Axios Vitals

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May 16, 2018

Good morning … Well, that didn’t take long: One of the screenwriters from “The Shape of Water” will be writing a movie about Theranos, with Jennifer Lawrence playing Elizabeth Holmes.

Movies that adapt actual events are almost always painful, but in this case, they only need a tiny sample of the real-world drama to make a compelling story.

1 big thing: How PBMs preserve their leverage

Photo: Anton Vergun\TASS via Getty Images

Axios’ Bob Herman is back this morning with another example of how pharmacy benefit managers — the companies that negotiate discounts between employers and pharmaceutical companies — maximize their financial benefits. In this case, a court said those steps went too far.

Driving the news: Last year, New Jersey awarded pharmacy benefit manager OptumRx a $6.7 billion contract to oversee prescription drug benefits for the state's 835,000 public employees, retirees and dependents.

  • But now New Jersey has to redo the process after a court said OptumRx "improperly hedged" its contract.
  • The New Jersey court faulted OptumRx for inserting a clause that would have guaranteed the PBM's financial stability if the state tinkered with drug benefits — for example, if it altered how specialty medications are covered.
  • The judge said the language gave OptumRx, which is part of UnitedHealth Group, "a clear competitive advantage."

This is not a one-off. Remember that Express Scripts contract template Bob obtained a while ago? Different company, but it preserved some of the same flexibility for the PBM.

That template allowed the company to change the terms of its agreements “solely as necessary to return (Express Scripts) to its contracted economic position" under several circumstances, includng:

  • "A material change in: (i) the conditions or assumptions stated in this agreement; or (ii) the size, demographics or gender distribution of sponsor's membership compared to data provided by sponsor."
  • "Sponsor changes its formulary, benefit designs...or otherwise takes an action that has the effect of lowering the amount of rebates earned."

Go deeper: Read the whole story here.

2. Azar: Trump plan one of pharma’s “worst nightmares”

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HHS Secretary Alex Azar is continuing to make the rounds on behalf of the Trump administration's plan to lower prescription drug prices. He’s speaking this morning at an event sponsored by the American Enterprise Institute and the Pacific Business Group on Health.

What he’ll say, according to an advance look at his prepared remarks:

“President Trump has called on us to merge Medicare Part B into Part D … and an announcement on how we intend to go about this process administratively is on the way very soon. Bringing negotiation to Part B drugs is such a potent way to bring down prices that pharma is already protesting the idea — this is really on their list of worst nightmares."

3. Race and Medicaid work requirements

Abandoned buildings in Detroit.
Detroit. Photo: Pictures Ltd./Corbis via Getty Images

Emily Badger and Margot Sanger-Katz make an important point over at NYT's The Upshot: There can be an implicit racial divide in efforts to soften Medicaid work requirements for people who would have a hard time finding a job.

The details: Michigan wants to add work requirements to its Medicaid program, but it's considering an exemption for people who live in areas with a particularly high unemployment rate.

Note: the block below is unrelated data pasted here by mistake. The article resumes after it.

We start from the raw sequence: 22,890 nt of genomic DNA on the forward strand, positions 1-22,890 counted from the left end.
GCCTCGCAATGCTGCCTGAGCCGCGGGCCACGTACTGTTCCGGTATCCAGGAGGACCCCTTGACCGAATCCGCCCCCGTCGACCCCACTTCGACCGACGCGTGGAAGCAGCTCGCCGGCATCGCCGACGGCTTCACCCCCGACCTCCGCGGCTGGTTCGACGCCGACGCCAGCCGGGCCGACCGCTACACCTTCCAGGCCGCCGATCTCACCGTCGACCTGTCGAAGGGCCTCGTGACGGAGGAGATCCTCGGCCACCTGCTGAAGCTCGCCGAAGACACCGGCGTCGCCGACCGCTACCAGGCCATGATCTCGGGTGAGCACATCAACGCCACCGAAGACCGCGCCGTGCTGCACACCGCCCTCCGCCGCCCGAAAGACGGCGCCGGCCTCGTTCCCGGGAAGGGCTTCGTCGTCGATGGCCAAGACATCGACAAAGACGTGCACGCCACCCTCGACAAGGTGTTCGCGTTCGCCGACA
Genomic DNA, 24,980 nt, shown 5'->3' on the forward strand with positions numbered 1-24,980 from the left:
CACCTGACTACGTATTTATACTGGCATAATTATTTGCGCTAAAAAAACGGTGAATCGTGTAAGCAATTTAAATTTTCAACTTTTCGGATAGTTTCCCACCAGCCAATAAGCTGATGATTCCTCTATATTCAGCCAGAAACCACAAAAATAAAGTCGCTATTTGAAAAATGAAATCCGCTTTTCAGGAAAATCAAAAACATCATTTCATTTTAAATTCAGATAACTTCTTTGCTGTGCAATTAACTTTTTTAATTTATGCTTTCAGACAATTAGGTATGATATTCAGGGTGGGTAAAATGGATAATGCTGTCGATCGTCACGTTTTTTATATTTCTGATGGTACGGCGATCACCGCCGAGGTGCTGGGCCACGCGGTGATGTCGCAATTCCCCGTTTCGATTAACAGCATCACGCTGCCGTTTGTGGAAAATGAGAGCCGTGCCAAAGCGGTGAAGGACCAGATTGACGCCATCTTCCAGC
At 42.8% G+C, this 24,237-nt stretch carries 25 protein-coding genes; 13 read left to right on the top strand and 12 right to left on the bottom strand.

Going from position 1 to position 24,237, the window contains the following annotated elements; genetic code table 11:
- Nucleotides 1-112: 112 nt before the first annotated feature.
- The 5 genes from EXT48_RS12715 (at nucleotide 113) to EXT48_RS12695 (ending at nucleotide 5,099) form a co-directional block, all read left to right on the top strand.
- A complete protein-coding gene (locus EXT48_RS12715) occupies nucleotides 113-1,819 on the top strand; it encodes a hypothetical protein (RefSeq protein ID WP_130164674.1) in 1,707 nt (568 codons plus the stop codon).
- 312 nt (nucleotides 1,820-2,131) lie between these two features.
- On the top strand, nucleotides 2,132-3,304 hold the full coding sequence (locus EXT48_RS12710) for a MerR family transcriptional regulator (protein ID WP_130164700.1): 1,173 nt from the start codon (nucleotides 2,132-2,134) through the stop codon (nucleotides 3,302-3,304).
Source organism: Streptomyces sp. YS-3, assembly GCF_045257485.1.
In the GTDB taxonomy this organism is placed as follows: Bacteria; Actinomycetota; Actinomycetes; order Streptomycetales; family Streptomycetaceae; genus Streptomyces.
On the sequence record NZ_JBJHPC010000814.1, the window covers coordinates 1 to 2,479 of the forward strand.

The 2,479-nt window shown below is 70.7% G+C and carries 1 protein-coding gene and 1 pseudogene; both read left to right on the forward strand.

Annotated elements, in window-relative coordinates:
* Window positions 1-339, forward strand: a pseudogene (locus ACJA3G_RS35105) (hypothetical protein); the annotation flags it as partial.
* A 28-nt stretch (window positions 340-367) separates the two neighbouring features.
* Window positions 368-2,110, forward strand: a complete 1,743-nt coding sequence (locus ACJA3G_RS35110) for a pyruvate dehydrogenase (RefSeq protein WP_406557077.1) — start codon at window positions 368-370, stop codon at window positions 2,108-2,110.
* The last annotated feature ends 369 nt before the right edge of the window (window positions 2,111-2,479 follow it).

• The idea is well-intentioned: If there aren't many jobs available in a particular area, it's sort of unfair to penalize people for not working.
  • But, as Badger and Sanger-Katz point out, that would have the effect of exempting largely white rural areas, but not urban areas like Detroit or Flint, which have a higher number of black residents.
  • Those cities are part of counties where suburban employment drives down the overall unemployment rate, even though work is still hard to come by for poor people in the cities themselves.

Key points:

  • "African-Americans who face racial discrimination in the job market are more likely to have a hard time finding work."
  • "And people who can’t afford cars and live where public transit is inadequate have a harder time. So do the poor with criminal records, or those without a high school diploma, or people with problems securing child care."

Speaking of Medicaid: The Lexington Herald-Leader (my hometown paper) takes a look at the legal challenges to Kentucky's work requirements, which are set to take effect July 1.

4. Joe Kennedy's pitch for universal health care

My colleague Caitlin Owens was at the Center for American Progress’ policy conference yesterday, and noticed that Rep. Joe Kennedy has a unique way into his case for universal coverage: He's framing it as the solution to the disparity between mental and physical health coverage.

  • After citing statistics detailing the lack of access to mental and behavioral health care – whether that's because of a lack of providers or insurance coverage – Kennedy said, “it starts with a fight for universal health care. We have to ensure every single American can find access to a doctor’s door when they need it.”

What’s next: "We will debate how we get there — from buy-ins to public options to single payer to Medicare extra," Kennedy said, running through the list of Democrats’ ideas for expanding government-run coverage.

Between the lines: Although Democrats have a wide range of ideas about what their next steps should be on health care, they clearly think it is, once again, a winning issue for them after the GOP's disastrous attempt to repeal the health care law.

What we're watching today: Azar's speech, at 9am.

What else is going on? Let me know: b[email protected]